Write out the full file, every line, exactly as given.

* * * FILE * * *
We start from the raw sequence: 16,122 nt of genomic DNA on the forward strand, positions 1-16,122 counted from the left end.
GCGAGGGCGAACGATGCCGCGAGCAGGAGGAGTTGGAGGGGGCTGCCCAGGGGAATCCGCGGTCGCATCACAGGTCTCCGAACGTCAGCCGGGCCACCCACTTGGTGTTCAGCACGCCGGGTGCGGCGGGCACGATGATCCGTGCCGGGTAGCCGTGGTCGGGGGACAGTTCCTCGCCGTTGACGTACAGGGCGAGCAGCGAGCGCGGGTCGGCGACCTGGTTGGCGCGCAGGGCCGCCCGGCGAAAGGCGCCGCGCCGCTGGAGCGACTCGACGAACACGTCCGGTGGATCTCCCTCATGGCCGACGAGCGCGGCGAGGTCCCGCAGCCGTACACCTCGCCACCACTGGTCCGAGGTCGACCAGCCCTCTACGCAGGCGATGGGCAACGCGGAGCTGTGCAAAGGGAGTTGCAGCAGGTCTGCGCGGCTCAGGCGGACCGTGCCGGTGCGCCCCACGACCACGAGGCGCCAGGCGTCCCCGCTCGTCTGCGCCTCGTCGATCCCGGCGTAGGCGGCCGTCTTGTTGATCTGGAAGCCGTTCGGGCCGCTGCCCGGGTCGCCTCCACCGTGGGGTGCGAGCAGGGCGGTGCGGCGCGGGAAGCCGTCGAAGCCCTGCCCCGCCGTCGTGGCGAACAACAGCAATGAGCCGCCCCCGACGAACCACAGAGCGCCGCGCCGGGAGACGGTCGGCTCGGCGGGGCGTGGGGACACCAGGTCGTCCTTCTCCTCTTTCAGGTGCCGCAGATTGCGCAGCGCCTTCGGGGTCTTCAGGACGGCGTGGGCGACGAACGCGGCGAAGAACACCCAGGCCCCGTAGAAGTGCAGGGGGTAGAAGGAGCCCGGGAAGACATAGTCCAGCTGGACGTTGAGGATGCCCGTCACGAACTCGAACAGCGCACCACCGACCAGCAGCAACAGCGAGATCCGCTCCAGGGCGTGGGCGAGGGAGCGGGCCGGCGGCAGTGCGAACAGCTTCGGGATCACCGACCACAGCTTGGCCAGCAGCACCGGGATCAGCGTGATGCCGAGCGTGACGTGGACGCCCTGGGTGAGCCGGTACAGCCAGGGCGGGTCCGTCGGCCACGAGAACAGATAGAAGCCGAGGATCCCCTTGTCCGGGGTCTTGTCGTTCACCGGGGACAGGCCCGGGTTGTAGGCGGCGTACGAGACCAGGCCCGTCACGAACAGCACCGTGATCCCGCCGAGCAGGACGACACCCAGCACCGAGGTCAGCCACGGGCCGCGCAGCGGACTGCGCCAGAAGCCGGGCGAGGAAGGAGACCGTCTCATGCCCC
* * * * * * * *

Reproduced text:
We start from the raw sequence: 16,122 nt of genomic DNA on the forward strand, positions 1-16,122 counted from the left end.
GCGAGGGCGAACGATGCCGCGAGCAGGAGGAGTTGGAGGGGGCTGCCCAGGGGAATCCGCGGTCGCATCACAGGTCTCCGAACGTCAGCCGGGCCACCCACTTGGTGTTCAGCACGCCGGGTGCGGCGGGCACGATGATCCGTGCCGGGTAGCCGTGGTCGGGGGACAGTTCCTCGCCGTTGACGTACAGGGCGAGCAGCGAGCGCGGGTCGGCGACCTGGTTGGCGCGCAGGGCCGCCCGGCGAAAGGCGCCGCGCCGCTGGAGCGACTCGACGAACACGTCCGGTGGATCTCCCTCATGGCCGACGAGCGCGGCGAGGTCCCGCAGCCGTACACCTCGCCACCACTGGTCCGAGGTCGACCAGCCCTCTACGCAGGCGATGGGCAACGCGGAGCTGTGCAAAGGGAGTTGCAGCAGGTCTGCGCGGCTCAGGCGGACCGTGCCGGTGCGCCCCACGACCACGAGGCGCCAGGCGTCCCCGCTCGTCTGCGCCTCGTCGATCCCGGCGTAGGCGGCCGTCTTGTTGATCTGGAAGCCGTTCGGGCCGCTGCCCGGGTCGCCTCCACCGTGGGGTGCGAGCAGGGCGGTGCGGCGCGGGAAGCCGTCGAAGCCCTGCCCCGCCGTCGTGGCGAACAACAGCAATGAGCCGCCCCCGACGAACCACAGAGCGCCGCGCCGGGAGACGGTCGGCTCGGCGGGGCGTGGGGACACCAGGTCGTCCTTCTCCTCTTTCAGGTGCCGCAGATTGCGCAGCGCCTTCGGGGTCTTCAGGACGGCGTGGGCGACGAACGCGGCGAAGAACACCCAGGCCCCGTAGAAGTGCAGGGGGTAGAAGGAGCCCGGGAAGACATAGTCCAGCTGGACGTTGAGGATGCCCGTCACGAACTCGAACAGCGCACCACCGACCAGCAGCAACAGCGAGATCCGCTCCAGGGCGTGGGCGAGGGAGCGGGCCGGCGGCAGTGCGAACAGCTTCGGGATCACCGACCACAGCTTGGCCAGCAGCACCGGGATCAGCGTGATGCCGAGCGTGACGTGGACGCCCTGGGTGAGCCGGTACAGCCAGGGCGGGTCCGTCGGCCACGAGAACAGATAGAAGCCGAGGATCCCCTTGTCCGGGGTCTTGTCGTTCACCGGGGACAGGCCCGGGTTGTAGGCGGCGTACGAGACCAGGCCCGTCACGAACAGCACCGTGATCCCGCCGAGCAGGACGACACCCAGCACCGAGGTCAGCCACGGGCCGCGCAGCGGACTGCGCCAGAAGCCGGGCGAGGAAGGAGACCGTCTCATGCCCC